October 3, 2002
By Reese Ewing (Via Agnet)

SAO PAULO, Brazil - Should leftist Luiz Inacio Lula da Silva win Brazil's presidential election this month, biotech companies such as Monsanto Co. can, according to this story, expect his government to uphold the country's ban on genetically modified food crops.

Lula's agricultural policy advisor, Jose Graziano da Silva, was quoted as saying (with a straight face -- dp),, "We want to establish a reputation as GM-free. We get premium prices on specialty markets that our competitors - the U.S. and Argentina - don't because they plant GM."

The story says that selling Brazil as GM-free is part of Lula's broader agricultural policy that expects to boost trade revenue from farm goods by exploring value added and niche markets abroad.

Lula of the left-wing Workers' Party (PT) is far ahead of other candidates in the polls just three days before the first round of voting this Sunday. Although the PT has distanced itself recently from militant small farmer and rural landless workers, they are still a rural pillar of its political base and strongly oppose GM crops as deleterious to small farms.

In this agricultural Goliath of Brazil, the potential market for gene-altered crops - such as soy designed to survive a strong glyphosate weed killer or corn that secretes a natural bug repellent - has the biotech sector salivating.

However, Monsanto and the current government have failed over the last four years to end Brazil's ban on GM sales. Consumer and environmental watchdogs have succeeded in using local courts to block any commercial use of the crops, despite most farmers' preference for the cost-saving technology. The Brazilian Association of Seed Producers (Abrasem) was cited as saying the ban is ruining their industry as farmers facing stiff competition abroad turn to the black market to buy the technology, which promises to reduce costs and raise yields.

Official state-registered seed producers, who are only allowed by law to sell conventional soybean seed, say they are watching their orders plummet. Over half of the soy crops in the No. 2 and No. 3 producing states in Brazil's South are believed to be planted from illegal GM seeds smuggled in from across the Argentine border where they are widely planted and sold, said Abrasem.


3. P V Satheesh on UK government's economic review

from SATHEESH <>
Dear Prime Minister

We feel quite alarmed that UK which was in the vanguard of sensible, farmer-oriented agriculture is suddenly tilting towards corporate-controlled, profit-motivated GM agriculture which as our own discussions with the small and family farmers of UK has revealed is sure to sound the deathknell of what is left of the farming community in UK.

In fact we do not understand the very rationale for UK to go for GM crops. As our own experiences in this country have told us, the much publicised Bt cotton has either suffered multiple problems or the farmers are spraying as much pesticides on it as they would on conventional cotton. On the other hand, the yield levels have not been appreciably different between conventional cotton and the Bt Cotton. What is certain is that seed costs have been multiplied several times making farming so much more expensive for farmers without any guarantee that the returns would offset their expenses. These are real life experiences of thousands of farmers with whom we work on a day to day basis. They tell us a very different story from that told in the glossy publicity brochures or the doctored researches of the GM Industry.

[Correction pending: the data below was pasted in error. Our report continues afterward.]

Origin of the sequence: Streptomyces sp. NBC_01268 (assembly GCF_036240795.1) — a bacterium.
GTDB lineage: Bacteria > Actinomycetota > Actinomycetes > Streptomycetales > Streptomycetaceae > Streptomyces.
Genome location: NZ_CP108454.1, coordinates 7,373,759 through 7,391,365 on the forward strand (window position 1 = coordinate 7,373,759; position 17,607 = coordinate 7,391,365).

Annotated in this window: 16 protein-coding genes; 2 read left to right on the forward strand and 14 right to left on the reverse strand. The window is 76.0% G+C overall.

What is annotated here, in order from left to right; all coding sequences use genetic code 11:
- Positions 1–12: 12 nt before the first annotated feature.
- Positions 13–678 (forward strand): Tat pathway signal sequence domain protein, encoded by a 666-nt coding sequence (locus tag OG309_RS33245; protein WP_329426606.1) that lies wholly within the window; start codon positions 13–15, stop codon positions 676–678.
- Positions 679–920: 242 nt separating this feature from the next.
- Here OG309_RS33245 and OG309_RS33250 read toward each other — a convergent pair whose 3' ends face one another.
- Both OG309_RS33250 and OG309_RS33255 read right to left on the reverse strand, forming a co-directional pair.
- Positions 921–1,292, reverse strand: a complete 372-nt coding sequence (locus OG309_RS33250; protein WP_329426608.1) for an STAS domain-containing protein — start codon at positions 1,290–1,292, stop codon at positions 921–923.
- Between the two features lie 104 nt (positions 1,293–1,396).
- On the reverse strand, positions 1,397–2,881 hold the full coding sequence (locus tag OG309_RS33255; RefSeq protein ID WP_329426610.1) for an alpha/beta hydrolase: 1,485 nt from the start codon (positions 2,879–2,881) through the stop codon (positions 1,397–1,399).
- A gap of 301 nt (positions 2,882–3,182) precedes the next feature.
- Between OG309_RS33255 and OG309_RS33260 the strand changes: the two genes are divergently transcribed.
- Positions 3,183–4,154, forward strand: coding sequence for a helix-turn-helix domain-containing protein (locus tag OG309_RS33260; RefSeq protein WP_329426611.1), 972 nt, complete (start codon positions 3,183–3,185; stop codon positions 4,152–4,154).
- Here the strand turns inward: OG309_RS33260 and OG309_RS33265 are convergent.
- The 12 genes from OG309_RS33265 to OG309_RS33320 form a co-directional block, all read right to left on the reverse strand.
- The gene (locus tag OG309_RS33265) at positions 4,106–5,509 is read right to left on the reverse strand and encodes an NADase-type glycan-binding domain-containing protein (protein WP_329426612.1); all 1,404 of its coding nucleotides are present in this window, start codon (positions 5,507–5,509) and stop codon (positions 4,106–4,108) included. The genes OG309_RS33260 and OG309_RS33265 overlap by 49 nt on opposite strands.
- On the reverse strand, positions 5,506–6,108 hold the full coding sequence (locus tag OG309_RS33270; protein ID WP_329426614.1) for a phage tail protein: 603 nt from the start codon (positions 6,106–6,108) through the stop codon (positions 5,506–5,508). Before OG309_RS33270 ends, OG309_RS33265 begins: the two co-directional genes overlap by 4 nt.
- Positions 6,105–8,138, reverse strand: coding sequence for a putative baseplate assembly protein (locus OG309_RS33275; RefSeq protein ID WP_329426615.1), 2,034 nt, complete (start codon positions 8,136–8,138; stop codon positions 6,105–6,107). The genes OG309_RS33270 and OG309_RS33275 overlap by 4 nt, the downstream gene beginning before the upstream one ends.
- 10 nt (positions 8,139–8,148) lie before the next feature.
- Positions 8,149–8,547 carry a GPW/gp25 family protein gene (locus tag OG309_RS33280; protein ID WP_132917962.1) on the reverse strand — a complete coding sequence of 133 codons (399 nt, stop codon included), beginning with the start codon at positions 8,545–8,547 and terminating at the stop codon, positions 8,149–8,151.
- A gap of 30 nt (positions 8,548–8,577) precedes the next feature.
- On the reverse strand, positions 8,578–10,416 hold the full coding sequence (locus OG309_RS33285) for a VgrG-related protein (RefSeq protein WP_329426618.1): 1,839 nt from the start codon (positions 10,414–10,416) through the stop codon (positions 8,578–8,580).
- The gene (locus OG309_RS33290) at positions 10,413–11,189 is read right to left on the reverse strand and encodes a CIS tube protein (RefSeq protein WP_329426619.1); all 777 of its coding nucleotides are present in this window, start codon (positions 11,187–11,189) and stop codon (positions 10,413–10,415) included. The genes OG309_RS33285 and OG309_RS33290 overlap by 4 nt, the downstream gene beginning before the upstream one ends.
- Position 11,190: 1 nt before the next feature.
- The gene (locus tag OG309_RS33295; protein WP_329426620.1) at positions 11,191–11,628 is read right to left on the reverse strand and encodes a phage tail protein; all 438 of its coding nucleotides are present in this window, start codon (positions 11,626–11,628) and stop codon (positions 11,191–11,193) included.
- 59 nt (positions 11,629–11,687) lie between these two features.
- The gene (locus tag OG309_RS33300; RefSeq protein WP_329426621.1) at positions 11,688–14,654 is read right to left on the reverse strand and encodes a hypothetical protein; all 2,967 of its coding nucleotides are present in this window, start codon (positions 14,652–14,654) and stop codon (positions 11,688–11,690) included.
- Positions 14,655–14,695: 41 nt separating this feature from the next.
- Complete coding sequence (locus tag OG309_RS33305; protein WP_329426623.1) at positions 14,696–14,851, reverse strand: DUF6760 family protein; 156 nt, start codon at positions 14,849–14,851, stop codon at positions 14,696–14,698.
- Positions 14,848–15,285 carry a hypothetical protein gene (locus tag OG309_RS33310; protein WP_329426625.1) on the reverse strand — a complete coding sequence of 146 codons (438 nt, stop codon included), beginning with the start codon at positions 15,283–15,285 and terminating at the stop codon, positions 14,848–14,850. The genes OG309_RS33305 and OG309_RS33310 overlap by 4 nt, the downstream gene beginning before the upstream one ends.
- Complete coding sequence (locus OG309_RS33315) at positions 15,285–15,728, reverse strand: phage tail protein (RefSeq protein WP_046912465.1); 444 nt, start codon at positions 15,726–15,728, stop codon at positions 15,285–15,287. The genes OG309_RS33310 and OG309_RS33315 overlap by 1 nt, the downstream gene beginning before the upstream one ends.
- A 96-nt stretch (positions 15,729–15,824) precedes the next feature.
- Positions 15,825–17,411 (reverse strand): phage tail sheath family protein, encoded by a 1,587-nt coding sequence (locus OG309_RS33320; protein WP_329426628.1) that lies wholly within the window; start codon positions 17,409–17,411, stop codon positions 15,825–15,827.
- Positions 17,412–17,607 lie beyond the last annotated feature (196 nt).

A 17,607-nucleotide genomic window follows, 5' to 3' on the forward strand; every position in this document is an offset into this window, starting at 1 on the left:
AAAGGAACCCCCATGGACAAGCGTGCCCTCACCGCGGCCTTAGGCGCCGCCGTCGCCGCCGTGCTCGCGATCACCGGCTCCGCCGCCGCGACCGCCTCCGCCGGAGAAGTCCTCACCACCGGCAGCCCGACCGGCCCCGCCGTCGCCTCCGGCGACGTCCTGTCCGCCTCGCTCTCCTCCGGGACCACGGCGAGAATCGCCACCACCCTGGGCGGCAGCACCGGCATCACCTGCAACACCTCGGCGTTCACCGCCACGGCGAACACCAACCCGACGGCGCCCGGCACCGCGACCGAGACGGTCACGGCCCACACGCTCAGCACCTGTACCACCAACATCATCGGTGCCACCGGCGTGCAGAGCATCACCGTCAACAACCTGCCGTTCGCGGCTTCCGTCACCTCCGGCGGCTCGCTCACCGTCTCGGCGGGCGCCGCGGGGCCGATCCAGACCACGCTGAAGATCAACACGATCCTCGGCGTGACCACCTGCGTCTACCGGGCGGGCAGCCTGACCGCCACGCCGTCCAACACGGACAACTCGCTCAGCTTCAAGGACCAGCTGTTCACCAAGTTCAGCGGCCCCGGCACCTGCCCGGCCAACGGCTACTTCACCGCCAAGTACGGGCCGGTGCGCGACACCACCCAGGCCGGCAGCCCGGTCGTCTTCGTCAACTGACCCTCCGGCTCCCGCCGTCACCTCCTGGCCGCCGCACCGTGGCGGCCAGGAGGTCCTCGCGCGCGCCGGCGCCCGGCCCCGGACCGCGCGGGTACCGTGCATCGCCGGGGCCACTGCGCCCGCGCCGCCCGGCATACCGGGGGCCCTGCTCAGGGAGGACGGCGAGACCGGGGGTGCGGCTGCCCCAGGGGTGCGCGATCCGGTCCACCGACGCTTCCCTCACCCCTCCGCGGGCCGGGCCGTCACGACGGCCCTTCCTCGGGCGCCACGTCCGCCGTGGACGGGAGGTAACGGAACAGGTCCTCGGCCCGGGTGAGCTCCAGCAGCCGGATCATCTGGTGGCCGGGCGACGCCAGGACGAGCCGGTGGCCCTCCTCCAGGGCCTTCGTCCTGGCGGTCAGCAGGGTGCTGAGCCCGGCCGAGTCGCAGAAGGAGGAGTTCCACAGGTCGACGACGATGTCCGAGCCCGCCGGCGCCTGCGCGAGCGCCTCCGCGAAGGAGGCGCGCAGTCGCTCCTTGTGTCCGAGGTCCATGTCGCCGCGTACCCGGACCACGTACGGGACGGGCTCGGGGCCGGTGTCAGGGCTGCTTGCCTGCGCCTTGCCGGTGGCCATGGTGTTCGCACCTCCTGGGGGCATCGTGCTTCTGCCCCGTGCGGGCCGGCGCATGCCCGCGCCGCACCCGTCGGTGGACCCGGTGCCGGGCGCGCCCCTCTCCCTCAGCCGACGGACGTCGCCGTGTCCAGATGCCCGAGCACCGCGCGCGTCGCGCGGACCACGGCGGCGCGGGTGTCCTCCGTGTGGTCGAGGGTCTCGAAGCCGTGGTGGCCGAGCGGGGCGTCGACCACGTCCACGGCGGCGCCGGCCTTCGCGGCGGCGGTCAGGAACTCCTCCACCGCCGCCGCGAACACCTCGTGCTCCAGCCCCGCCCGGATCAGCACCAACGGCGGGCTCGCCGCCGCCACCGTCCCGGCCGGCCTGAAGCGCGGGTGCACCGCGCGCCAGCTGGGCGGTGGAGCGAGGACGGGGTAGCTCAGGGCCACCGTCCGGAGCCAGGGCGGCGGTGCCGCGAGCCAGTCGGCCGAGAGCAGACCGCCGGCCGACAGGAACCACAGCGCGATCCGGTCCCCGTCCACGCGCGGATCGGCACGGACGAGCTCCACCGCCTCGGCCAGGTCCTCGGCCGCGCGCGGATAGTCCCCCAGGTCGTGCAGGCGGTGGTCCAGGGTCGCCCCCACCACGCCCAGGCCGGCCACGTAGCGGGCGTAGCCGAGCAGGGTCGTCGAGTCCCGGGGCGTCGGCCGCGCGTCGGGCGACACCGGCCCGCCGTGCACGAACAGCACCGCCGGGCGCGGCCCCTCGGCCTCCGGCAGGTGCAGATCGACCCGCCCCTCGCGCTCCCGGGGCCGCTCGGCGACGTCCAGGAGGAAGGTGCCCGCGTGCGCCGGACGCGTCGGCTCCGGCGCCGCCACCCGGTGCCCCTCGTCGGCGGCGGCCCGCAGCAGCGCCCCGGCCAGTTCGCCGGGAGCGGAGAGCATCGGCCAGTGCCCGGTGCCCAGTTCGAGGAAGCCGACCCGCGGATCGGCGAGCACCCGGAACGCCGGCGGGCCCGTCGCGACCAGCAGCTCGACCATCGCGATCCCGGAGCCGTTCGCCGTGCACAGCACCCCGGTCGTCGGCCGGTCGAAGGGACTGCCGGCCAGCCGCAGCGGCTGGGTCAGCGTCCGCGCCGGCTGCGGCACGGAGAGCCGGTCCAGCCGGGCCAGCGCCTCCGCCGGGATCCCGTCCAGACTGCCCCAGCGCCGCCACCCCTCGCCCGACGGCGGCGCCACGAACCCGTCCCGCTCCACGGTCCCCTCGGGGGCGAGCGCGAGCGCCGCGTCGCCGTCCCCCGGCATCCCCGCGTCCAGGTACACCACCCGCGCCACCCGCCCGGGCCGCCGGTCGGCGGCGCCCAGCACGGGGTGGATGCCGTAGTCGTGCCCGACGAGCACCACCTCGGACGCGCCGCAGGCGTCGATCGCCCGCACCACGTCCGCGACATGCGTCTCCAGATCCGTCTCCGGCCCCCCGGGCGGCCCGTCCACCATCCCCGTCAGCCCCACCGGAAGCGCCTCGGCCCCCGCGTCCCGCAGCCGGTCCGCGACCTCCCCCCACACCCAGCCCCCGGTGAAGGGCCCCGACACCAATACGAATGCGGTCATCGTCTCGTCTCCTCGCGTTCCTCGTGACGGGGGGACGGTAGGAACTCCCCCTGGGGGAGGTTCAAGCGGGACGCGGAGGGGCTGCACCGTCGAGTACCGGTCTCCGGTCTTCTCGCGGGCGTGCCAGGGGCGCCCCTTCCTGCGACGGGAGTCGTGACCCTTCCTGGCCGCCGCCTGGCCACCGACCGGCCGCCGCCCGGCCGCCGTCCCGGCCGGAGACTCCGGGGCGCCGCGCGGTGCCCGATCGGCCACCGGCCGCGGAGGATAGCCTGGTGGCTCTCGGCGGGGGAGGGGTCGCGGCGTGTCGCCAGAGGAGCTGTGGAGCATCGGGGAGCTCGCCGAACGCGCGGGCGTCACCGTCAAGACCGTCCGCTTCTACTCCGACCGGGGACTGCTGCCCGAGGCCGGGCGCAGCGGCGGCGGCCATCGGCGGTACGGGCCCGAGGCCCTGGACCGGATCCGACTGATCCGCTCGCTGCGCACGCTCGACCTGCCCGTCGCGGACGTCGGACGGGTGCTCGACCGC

When we were in Oxfordshire early this year with a group of small women farmers, it was very sad for us to witness how eroded the knowledge and confidence of farmers was in that region. We assume that this is not very different from the situation prevailing in other parts of UK. In spite of this severe loss of knowledge and confidence, the farmers were presenting a picture of hopelessness and helplessness. Compared to them the very marginal women farmers whom I accompanied, women were growing their traditional landraces employing their traditional organic methods in their biodiverse farming systems were constantly talking a language of confidence. This sets apart people who are rooted in their agriculture and those who are uprooted from their agriculture.

When you start looking at the Cost and Benefits of Genetically Modified Crops, I hope you will also start looking at the social costs and benefits of your agriculture. those of us who have from the beginning looking at it from varied perspectives that farmers look at their agriculture, already see the way they can put a final nail on the coffin of farming communities in UK.

That the Scoping Note does not seem to have offered a non-GM option appears to be a major setback for an impartial enquiry into the costs and benefits. The second flaw is to treat GM as an upgradation of agriculture in business and economic terms. Any reality check tells you that the economic benefits from GM are a stock market mirage held out by the biotech industry and is not grounded in reality.

We hope that UK learns from Third World countries like Ethiopia and India where a large majority of farmers have rejected GM and are looking for options which are closer to their own visions of agriculture.

Please stay away from this misadventure.

p v satheesh

Director, Deccan Development Society, #101, Kishan Residency, Begumpet, Hyderabad 500 016, Andhra Pradesh, India
India Coordinator, SANFEC [South Asia Network for Food, Ecology and Culture, a network of over 200 civil society groups in South Asia
Convenor, AP Coalition in Defence of Diversity, a coalition of 142 civil society groups in Andhra Pradesh, India